- Keeping blade flat on water at your side - Slide or step one foot behind you about 6 inches. Then slide your other foot back parallel to the first.  Do this one more time - 6" (approx) for first, then second foot.  Notice how your board nose rises out of the water. 

- Keeping knees slightly bent, begin to turn the board with a forward or reverse sweep turn (side turn). Use a Sweeping Brace on your recovery back to the catch or nose of the board.
Spin the board in a 360.  Switch hands and try on the other side.

Watch how to do the basics of the Pivot Turn

Balance Tip: After you take a stroke, instead of taking the blade out of the water - rotate so it slides flat on the surface with the power face up (this is the Sweeping Brace) back to your starting point (catch) for the next stroke.  I use this regularly especially in bumpy water or surf. Video shows examples of the Sweeping Brace.

- With blade on water flat - Step one foot back another 6" or so rising the nose out further. Stay in this position, also called Surfer's Stance. Make sure each foot is on opposite sides of the center line. Bend you knees more to a squat (Note: lean into board as it raises out of the water). 

- Do the turn again, making sure to keep the blade flat on the water power face up during your recovery.  If you rest, keep blade flat on water. Taking it out to waist level means a swim.

Here's another video showing the turn at a faster pace

- Feeling tippy? Don't stall!  Keep the blade moving - either turning, or sweeping across surface of water.  Stay low too - don't raise your paddle above your head looking for stability. Staying low is more stable than rising up.  In unstable water note how surfers and river paddlers stay low.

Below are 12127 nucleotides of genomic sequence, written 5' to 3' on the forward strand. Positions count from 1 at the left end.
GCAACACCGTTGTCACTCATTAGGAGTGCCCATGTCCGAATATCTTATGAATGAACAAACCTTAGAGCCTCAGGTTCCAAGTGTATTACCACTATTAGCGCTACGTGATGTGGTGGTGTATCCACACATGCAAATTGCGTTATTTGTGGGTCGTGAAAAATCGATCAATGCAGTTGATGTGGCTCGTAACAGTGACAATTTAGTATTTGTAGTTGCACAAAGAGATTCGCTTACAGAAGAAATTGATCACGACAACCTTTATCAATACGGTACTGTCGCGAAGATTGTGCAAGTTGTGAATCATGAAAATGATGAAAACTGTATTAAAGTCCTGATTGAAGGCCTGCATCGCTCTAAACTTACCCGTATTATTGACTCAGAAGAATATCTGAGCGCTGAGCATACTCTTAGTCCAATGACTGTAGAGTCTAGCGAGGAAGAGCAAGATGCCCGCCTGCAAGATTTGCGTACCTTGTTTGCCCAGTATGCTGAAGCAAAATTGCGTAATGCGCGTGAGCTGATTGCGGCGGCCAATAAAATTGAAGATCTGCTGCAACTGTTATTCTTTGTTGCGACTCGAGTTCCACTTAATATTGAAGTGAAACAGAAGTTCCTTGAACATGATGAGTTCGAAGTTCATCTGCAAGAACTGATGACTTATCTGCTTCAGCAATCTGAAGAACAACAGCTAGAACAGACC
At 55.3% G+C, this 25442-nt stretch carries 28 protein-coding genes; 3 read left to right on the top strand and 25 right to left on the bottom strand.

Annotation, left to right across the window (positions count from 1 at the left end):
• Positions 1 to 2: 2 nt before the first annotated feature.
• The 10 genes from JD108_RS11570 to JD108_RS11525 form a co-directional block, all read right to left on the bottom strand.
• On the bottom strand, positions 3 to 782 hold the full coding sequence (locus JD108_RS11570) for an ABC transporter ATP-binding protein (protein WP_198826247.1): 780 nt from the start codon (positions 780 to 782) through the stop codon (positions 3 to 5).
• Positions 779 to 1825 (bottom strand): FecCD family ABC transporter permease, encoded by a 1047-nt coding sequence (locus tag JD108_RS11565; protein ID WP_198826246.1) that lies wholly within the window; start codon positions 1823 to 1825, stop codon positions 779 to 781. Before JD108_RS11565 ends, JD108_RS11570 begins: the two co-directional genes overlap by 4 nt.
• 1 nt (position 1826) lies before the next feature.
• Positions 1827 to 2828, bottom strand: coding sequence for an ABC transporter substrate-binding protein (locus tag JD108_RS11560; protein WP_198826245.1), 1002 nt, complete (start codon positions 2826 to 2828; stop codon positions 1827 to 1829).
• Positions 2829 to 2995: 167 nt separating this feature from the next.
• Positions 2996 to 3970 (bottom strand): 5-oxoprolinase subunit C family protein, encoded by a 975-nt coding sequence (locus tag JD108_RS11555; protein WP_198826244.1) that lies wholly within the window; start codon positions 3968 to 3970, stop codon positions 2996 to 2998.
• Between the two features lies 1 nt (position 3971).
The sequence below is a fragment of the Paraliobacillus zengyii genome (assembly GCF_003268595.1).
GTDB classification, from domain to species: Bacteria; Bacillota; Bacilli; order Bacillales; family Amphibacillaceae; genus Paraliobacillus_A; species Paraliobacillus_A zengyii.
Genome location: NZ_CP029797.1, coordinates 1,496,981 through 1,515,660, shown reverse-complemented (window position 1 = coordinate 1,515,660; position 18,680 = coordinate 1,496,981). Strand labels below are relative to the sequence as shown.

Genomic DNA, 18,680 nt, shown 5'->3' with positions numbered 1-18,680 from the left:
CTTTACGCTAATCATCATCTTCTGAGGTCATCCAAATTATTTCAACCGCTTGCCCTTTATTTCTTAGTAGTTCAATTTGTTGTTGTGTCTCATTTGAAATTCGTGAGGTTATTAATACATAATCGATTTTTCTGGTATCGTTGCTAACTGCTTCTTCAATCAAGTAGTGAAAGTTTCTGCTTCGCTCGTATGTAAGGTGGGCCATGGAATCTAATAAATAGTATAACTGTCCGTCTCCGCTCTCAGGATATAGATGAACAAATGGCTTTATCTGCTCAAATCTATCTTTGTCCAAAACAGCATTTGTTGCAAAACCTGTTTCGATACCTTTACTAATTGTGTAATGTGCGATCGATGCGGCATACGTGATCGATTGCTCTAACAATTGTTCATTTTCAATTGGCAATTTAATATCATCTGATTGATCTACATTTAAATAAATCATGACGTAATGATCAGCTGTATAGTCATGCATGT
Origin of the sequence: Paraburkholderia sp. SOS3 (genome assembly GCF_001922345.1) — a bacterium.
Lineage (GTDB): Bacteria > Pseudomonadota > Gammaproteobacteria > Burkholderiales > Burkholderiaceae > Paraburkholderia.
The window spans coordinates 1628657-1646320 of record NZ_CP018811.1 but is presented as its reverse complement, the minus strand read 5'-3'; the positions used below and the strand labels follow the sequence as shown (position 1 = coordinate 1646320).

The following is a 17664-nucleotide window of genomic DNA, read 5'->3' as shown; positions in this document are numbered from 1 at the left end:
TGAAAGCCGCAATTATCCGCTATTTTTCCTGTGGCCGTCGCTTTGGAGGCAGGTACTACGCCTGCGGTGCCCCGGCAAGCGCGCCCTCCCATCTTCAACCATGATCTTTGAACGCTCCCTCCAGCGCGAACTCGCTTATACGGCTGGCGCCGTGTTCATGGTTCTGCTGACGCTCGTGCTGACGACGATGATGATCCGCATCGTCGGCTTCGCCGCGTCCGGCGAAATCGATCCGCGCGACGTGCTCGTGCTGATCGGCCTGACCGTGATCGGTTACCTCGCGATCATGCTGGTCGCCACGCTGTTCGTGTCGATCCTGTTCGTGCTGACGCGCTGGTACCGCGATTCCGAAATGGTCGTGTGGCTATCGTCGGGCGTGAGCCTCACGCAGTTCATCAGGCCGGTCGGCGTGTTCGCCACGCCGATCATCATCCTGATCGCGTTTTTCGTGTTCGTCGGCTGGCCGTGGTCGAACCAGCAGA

Now try to walk back further raising nose higher. The higher it goes the quicker you need to paddle and recover with the sweeping brace. Stay loose, knees bent, no stalling.  

Recover by walking back to the center of the board (handle) by staying low but paddling forward as you walk forward. Like riding a bike, stalling means falling.  Paddle forward or turn the board in circles as you step back to the center of the board.  

Important - Practice often!  We like to get the board as far out as possible then recover.  

Next Step - Turn backwards on board facing fin, then walk to nose to get fin out to spin around!  

Contact me if you have any questions! / 206.465.7167

How to Get on Your Paddle Board Near the Tail (back 1/3rd of board)

How to get on your SUP from the back end of the board, adjacent to the tail

New Zealand SUP instructor Stuart Murray showed me this method of getting on your board. For boards which have less volume in the tail, this is the easiest method of getting on after a fall.

Many struggle to get on their boards in the middle due to the higher volume - width and thickness. Most non inflatable boards have less foil (thickness) and width in the tail this making the tail section easier to get on top of with less effort.

There's two ways to get on using the tail - from the rear of the board, called the Cowboy Rescue (see here) and using the last 1/3rd of the board adjacent to the tail - See diagram below.

Step by Step Technique:
- Approach the board from the side, adjacent to the tail (see diagram above)

- Holding the paddle with the hand facing the nose, place both hands on the tail and lean onto it. On surf style boards you should easily push the tail into the water and slide or lean on the board with less effort.

Tip: Kick your feet behind you if you you're not on already and need an additional push or lift.  Kicking your feet lifts your body to the surface so you're pulling your body on over the surface of the water vs pulling up from underneath.

- Once half way on grab both rails with your hands to pull yourself on the deck towards the nose. Kick your feet in the water (vigorously) to assist in getting on.

Tip:  Wax your rails to create better grip for getting on.  We wax our rails especially when paddling in whitewater or surf where falling is common and we're getting back on in rough water.

Watch the Video here to learn how..